Lute, assistant to the president and deputy national security adviser for Iraq and Afghanistan , arrives at the White House before sunup. By 6 a.m. - when the afternoon sun is beating down on Baghdad - Lute typically is on the phone with Ryan Crocker, U.S. ambassador to Iraq . An hour later, Lute often is in the Oval Office giving Bush updates from the battle zones.

He is with the president on Mondays when Bush has a video teleconference with Crocker and Gen. David Petraeus, the top U.S. commander in Iraq , and other national security advisers. Iraqi Prime Minister Nouri al-Maliki takes part in the session every other week.

After being confirmed by the Senate in June, Lute made three lists of problems stalling progress in Iraq . There were those best handled in the field by Petraeus and Crocker and ones being aptly managed by a lead agency in Washington . Lute is tackling the third set of about 20 or so issues that have a fuzzy chain of command or involve multiple government agencies.

"This is a regional issue that's bigger than Iraq and cuts across multiple departments of the U.S. government and then - inside of those departments - multiple branches, bureaus and offices," Lute said. "So a suicide bomber can start in North Africa, come through Syria , and end up in Iraq - and the issue can touch four or five different agencies inside State, Defense, the intelligence communities and so forth."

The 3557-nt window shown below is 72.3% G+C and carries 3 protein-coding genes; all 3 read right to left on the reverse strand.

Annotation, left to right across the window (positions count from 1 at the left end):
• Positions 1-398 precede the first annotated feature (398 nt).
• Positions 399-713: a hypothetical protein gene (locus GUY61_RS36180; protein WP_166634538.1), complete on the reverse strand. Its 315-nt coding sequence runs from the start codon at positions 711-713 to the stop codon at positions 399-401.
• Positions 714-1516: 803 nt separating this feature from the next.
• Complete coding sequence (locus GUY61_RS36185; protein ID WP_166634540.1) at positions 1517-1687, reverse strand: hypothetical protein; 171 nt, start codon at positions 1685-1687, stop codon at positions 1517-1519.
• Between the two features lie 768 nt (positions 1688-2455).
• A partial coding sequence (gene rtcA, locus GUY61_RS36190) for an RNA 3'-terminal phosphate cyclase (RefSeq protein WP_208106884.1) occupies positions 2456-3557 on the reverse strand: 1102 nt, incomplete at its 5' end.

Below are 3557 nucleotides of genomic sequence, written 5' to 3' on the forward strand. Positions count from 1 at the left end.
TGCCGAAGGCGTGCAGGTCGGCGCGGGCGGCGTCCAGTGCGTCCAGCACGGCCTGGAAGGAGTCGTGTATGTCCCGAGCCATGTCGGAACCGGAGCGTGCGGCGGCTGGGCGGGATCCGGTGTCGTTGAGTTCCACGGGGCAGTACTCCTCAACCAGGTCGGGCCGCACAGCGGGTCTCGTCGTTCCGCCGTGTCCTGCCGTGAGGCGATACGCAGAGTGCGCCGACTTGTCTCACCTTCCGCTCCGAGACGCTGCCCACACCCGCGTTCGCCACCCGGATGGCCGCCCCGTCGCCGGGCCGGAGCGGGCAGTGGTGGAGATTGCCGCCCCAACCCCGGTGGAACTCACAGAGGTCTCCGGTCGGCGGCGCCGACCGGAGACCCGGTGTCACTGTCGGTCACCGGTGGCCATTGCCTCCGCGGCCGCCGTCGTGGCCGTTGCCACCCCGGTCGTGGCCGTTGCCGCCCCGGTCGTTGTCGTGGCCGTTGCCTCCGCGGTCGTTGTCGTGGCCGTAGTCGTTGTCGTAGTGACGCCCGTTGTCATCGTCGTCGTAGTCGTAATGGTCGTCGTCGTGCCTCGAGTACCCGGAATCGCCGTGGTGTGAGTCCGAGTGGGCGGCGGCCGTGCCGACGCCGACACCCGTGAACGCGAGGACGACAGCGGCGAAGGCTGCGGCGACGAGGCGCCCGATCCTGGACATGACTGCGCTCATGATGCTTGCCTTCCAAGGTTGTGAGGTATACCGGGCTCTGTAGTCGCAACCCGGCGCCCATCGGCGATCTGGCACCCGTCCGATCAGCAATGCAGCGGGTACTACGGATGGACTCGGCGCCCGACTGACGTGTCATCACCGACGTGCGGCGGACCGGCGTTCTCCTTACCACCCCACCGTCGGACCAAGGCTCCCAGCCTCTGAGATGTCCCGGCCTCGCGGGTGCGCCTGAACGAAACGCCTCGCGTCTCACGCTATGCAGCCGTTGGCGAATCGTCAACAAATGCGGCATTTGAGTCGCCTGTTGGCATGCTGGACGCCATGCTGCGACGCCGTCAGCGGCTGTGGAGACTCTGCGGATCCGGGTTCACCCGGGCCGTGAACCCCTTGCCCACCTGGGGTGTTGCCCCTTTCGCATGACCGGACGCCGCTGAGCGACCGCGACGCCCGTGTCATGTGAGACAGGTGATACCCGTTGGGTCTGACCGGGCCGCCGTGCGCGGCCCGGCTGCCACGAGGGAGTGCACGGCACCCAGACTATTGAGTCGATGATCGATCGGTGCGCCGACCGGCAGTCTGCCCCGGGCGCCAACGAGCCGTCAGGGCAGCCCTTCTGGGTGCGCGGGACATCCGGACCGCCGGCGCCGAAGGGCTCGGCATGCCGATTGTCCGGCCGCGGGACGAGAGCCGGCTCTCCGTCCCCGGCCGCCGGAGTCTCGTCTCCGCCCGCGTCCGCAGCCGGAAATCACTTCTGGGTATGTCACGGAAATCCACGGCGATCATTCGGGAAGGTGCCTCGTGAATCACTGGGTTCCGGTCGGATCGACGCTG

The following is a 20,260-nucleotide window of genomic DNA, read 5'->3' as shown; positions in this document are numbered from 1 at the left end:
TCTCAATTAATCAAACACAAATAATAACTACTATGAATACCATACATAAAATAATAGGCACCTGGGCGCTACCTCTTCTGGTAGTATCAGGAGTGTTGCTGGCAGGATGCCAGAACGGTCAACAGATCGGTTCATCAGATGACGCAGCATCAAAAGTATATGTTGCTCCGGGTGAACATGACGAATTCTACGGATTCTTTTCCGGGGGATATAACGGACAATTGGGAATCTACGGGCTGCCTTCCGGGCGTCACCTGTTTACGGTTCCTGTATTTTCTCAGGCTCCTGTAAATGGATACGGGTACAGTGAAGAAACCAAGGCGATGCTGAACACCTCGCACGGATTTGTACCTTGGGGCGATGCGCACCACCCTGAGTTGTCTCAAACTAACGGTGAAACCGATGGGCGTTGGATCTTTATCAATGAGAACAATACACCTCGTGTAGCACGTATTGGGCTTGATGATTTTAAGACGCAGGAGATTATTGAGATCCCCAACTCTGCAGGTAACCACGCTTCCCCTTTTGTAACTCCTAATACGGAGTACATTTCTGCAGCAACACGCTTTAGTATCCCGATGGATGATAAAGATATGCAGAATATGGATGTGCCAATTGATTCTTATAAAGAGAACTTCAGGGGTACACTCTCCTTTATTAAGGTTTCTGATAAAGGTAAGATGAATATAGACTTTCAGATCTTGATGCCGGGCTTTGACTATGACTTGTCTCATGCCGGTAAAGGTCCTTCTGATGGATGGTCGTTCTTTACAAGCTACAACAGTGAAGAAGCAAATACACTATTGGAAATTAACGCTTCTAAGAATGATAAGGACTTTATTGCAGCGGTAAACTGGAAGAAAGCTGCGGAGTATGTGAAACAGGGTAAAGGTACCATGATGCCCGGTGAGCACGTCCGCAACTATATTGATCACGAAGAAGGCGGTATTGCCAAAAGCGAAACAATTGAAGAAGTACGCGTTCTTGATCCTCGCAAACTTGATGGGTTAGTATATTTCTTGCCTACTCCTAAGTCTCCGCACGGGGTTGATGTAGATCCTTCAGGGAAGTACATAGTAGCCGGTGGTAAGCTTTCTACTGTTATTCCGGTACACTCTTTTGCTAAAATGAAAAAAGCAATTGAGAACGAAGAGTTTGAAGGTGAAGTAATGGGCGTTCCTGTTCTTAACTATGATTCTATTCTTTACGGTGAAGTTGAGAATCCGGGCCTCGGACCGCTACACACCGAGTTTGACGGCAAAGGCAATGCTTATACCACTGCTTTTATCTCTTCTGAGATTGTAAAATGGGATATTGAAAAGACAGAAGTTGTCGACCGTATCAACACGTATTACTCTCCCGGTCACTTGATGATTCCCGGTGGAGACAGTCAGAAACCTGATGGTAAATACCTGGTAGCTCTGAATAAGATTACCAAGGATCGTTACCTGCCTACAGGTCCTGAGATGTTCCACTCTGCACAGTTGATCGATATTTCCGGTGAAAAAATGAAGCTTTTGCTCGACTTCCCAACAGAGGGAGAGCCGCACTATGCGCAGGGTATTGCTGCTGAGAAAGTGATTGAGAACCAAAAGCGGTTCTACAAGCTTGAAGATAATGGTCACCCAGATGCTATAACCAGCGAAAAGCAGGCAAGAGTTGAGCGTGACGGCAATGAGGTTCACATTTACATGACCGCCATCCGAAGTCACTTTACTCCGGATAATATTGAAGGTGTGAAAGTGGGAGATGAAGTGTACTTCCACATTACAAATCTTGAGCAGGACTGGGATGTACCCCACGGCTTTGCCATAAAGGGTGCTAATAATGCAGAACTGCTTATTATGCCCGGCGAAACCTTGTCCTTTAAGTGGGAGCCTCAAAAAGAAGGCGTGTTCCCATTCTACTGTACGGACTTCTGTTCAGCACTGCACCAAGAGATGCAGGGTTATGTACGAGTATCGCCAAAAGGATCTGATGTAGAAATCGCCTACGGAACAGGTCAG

There is the question of what to do about the 25,000 detainees being held in Iraqi and in U.S.-run detention facilities. There is the issue of getting the Iraqi government to disburse its money equitably to Shiites, Sunnis and Kurds in the provinces. And Lute's team is trying to figure out the best way to slow Afghan opium poppy cultivation, which hit a record high this year, generating billions of dollars to help finance the Taliban militants and corrupt government officials.

There is the problem with Turkey and Kurdish rebels. The U.S. is trying to pull Turkey back from the brink of sending its troops into northern Iraq , one of the most stable regions of the country. Turkey wants to go after Kurdish guerrillas who are using the region to rest, resupply and stage attacks against Turkish targets.

There is Iraq's complaint that it is taking too long to receive the billions of dollars in equipment it has purchased from the United States to expand and arm its police force. A slowdown in getting the Iraqi security forces equipped so they can take their place on the battlefield will only further delay U.S. troop withdrawals.

Delays also have occurred in getting money out of Washington to teams of U.S. civilian workers coordinating rebuilding efforts in Iraqi communities. In January, when Bush ordered more U.S. troops to Iraq , he also announced he was doubling the number of these teams and said he was giving team leaders millions of dollars to finance small projects. The quick-response funds, however, got bogged down in the budget process somewhere between the executive branch and Congress and just began flowing into the field during the past few months.